3 Ways Electronic Informed Consent Benefits Trial Participants

August 23, 2016

Thinking about electronic informed consent? In this short video, industry expert Sandra "Sam" Sather discusses the three key benefits of adopting eConsent in your clinical trial. 

Sandra "SAM" Sather’s current focus of consulting is to promote clinical quality systems for Sponsors/CROs and Investigators/Research Institutions. She has over 30 years of clinical experience, has a Bachelor of Science degree in Nursing and a Master of Science degree in Education with a Specialization in Training and Performance Improvement. SAM has been dual certified by the Association for Clinical Research Professionals (ACRP) for over 10 years as a CCRA and CCRC. She is a current member of the ACRP Academy Board of Trustees, and ACRP Regulatory Affairs Committee (RAC); SAM has been a clinical research coordinator, site manager, sponsor and CRO monitor, auditor, trainer and quality manager. She has multiple training, monitoring and project management experiences of diverse size, and objectives with a variety of global clients. She is a frequent speaker at industry conferences and has authored dozens of courses for clinical research training programs. In 2002 she co-founded Clinical Pathways (CP), LLC. 


There’s some exciting things happening in clinical research. And one is patient-centric focused trials. So in the past we’ve really focused on the purpose of the study, to get the product to market. And now we—we’ve learned that— to really focus on the patient.

1. Enhanced Understanding and Comprehension

eConsent can improve comprehension with the design of the presentation to support the adult learner.

So you can have multi-media, so you can be presenting information in different formats. So you can mix video with pictures and text. You also can have the patient pause, go back over information, they can listen to a video as many times as they would like to.

 In electronic consent we have the ability to build in where they can pause and actually type in questions, or indicate they have questions on certain sections.

 We have many, many opportunities to support different kinds and levels of learning and understanding for patients in the consenting process.

 2. Reduced Patient Burden with Remote Consent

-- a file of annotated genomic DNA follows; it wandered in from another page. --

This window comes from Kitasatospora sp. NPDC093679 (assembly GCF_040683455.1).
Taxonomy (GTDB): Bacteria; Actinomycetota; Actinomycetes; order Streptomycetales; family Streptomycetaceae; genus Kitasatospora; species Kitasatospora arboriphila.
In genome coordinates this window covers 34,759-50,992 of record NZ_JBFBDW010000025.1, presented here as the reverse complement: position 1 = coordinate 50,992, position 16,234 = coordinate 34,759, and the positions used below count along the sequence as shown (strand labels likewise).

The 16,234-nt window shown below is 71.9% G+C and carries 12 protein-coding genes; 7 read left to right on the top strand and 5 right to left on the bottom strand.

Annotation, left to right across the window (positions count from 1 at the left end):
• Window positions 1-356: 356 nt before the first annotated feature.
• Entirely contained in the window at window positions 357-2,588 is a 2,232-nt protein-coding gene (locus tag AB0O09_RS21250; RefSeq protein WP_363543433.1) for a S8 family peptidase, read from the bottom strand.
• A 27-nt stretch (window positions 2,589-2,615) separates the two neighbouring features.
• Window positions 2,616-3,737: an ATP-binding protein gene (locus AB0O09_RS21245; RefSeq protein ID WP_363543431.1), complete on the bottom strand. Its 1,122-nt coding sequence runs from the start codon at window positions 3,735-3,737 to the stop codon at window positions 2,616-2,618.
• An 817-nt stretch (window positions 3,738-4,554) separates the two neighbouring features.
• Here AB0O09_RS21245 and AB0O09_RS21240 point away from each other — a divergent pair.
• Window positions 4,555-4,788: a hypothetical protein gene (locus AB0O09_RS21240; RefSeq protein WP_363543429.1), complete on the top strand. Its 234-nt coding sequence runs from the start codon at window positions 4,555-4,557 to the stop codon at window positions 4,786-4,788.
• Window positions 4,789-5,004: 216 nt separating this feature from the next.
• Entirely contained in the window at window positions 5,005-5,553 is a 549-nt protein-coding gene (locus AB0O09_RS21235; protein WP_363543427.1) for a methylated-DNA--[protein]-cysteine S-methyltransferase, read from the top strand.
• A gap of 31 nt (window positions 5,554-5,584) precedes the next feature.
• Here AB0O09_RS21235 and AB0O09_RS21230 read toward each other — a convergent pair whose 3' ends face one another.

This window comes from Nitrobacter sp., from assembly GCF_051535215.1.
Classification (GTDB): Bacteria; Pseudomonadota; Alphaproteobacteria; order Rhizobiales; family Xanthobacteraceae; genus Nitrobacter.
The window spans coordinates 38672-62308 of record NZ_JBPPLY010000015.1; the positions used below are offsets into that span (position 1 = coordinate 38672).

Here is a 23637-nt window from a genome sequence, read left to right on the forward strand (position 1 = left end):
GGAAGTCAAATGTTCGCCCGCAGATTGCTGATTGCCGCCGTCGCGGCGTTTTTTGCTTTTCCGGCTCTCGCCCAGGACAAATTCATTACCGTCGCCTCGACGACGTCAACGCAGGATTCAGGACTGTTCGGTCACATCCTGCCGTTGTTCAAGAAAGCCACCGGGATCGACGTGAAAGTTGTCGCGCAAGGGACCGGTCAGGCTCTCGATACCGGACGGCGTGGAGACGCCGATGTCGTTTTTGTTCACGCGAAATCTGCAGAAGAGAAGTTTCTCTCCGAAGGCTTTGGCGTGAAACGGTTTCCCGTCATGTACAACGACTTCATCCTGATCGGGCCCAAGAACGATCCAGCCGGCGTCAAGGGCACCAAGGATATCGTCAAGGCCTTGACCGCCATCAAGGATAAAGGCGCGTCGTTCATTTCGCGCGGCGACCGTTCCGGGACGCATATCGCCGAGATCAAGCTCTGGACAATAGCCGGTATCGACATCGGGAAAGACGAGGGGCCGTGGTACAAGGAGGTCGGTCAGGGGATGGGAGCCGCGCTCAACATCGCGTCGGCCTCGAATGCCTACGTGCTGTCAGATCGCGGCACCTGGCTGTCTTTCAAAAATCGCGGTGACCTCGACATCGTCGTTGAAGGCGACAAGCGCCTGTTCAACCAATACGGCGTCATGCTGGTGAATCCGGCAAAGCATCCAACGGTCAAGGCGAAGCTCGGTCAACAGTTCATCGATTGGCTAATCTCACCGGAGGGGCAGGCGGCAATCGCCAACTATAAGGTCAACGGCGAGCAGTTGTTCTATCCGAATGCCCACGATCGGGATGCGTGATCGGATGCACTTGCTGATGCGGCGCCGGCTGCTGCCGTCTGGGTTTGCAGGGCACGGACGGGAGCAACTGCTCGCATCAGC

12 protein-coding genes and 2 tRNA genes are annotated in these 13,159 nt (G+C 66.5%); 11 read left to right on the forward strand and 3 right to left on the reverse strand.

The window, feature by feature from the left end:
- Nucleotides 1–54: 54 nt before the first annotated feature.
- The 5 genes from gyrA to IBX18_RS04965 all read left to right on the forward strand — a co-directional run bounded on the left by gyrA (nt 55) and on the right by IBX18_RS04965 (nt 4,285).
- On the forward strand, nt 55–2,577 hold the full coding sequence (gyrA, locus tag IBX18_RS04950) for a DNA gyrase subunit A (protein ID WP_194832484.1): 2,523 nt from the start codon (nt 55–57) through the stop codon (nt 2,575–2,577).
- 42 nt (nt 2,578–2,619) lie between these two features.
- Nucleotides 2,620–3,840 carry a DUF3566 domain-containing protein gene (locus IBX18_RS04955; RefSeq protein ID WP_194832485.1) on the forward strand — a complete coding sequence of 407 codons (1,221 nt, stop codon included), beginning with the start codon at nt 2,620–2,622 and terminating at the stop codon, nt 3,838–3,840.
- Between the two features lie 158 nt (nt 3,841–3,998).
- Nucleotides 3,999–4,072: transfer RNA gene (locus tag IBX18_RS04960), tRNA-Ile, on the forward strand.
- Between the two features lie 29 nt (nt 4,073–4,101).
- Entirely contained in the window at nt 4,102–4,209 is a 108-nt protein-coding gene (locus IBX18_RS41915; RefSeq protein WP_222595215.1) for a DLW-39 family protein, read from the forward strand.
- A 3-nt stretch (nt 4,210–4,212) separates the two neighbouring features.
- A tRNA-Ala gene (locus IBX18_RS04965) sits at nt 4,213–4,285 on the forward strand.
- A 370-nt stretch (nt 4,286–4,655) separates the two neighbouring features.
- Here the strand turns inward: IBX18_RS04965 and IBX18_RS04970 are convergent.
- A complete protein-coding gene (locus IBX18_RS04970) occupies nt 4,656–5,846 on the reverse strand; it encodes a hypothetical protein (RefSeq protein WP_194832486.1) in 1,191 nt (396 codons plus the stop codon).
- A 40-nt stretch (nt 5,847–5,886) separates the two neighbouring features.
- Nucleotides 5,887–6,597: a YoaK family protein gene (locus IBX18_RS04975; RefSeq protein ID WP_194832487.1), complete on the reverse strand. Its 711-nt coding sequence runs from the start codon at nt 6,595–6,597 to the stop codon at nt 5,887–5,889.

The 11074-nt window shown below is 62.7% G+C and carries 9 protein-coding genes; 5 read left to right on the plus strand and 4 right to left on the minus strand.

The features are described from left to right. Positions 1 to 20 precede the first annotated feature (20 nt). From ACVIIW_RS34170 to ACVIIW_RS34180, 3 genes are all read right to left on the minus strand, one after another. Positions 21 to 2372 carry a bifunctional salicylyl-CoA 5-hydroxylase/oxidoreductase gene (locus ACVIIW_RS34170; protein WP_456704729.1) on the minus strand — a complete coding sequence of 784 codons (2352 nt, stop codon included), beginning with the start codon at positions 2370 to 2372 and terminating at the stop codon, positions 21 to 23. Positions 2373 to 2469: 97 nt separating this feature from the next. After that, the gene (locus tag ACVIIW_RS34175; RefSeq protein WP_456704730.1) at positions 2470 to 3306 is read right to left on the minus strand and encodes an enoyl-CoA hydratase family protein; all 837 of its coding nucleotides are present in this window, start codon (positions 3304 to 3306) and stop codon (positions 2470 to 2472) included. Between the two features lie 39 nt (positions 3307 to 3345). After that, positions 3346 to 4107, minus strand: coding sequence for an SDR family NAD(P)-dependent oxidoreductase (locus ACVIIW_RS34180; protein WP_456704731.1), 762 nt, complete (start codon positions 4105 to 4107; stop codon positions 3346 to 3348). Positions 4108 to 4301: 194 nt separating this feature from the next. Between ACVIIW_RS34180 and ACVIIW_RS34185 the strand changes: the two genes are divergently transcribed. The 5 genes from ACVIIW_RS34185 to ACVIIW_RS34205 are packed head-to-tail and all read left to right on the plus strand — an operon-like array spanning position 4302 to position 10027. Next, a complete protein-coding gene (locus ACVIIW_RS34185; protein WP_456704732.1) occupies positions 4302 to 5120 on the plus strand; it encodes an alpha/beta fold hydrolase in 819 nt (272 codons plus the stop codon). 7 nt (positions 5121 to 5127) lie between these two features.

Currently with the informed consent process, a patient comes into a research center, and they might be travelling from far away. So they might ah, be not feeling good, they might have a pretty significant illness. So to be able to travel, park, be able to get into the re—the research institution can be quite challenging.

So saving them the trip when they could be at home, it also makes it much more timely.

Another reason it’s much more supportive is that when they’re at home, they would have access to their consent remotely, to be able to look back at certain sections.

Why go all the way to a research center when you can consider a study and remotely consent.

3. Customized Consent for Diverse Participants

The challenges with the way that informed consent has been done are many. Some include the length of the consent. The length that the consent can range from fifteen to thirty pages. And the information is quite complex, very technical, ah, very hard to get into the reading level for the participants.

A good informed consent would be one that includes the language of the consent is at the reading level and understanding and language of the participant.

For example, when we have a participant that is unable to read and write, they could listen to the audio version of the informed consent and see video and also see—see pictures that are integrated in together in the presentation.

Meeting the individual needs of a particular type of patient coming in, or subject coming in, it’s hard to do that on paper, because if I present a paper consent, it’s gonna be the same for each patient. How I go through an electronic consent, can be different from patient to patient, and we can map that.

So if we get this right, if we really support the patient, it can make the difference between a subject doing well on a study and—and/or coming onto a study not knowing, not wanting to be. So it helps in our retention, it helps in the quality of our data. Better patients, better data.

Recruiting and Retaining Patients with eConsent
Recruiting and Retaining Patients with eConsent

The Value of Electronic Informed Consent
The Value of Electronic Informed Consent